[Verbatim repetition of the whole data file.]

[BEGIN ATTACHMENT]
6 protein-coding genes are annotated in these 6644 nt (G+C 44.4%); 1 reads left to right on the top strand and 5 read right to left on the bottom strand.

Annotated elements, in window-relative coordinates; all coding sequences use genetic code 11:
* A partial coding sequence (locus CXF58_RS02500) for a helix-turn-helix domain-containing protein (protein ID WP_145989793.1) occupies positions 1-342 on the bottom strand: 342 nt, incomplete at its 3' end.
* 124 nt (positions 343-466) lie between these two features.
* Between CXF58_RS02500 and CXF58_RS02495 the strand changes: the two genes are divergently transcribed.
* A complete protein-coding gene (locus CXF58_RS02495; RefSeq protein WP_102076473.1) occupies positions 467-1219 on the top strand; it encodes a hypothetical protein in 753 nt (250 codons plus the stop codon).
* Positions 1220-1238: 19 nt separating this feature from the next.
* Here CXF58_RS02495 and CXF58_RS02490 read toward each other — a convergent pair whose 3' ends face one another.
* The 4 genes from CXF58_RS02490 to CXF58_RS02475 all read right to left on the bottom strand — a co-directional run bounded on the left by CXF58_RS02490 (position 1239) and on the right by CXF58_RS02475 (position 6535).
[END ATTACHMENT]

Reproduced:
6 protein-coding genes are annotated in these 6644 nt (G+C 44.4%); 1 reads left to right on the top strand and 5 read right to left on the bottom strand.

Annotated elements, in window-relative coordinates; all coding sequences use genetic code 11:
* A partial coding sequence (locus CXF58_RS02500) for a helix-turn-helix domain-containing protein (protein ID WP_145989793.1) occupies positions 1-342 on the bottom strand: 342 nt, incomplete at its 3' end.
* 124 nt (positions 343-466) lie between these two features.
* Between CXF58_RS02500 and CXF58_RS02495 the strand changes: the two genes are divergently transcribed.
* A complete protein-coding gene (locus CXF58_RS02495; RefSeq protein WP_102076473.1) occupies positions 467-1219 on the top strand; it encodes a hypothetical protein in 753 nt (250 codons plus the stop codon).
* Positions 1220-1238: 19 nt separating this feature from the next.
* Here CXF58_RS02495 and CXF58_RS02490 read toward each other — a convergent pair whose 3' ends face one another.
* The 4 genes from CXF58_RS02490 to CXF58_RS02475 all read right to left on the bottom strand — a co-directional run bounded on the left by CXF58_RS02490 (position 1239) and on the right by CXF58_RS02475 (position 6535).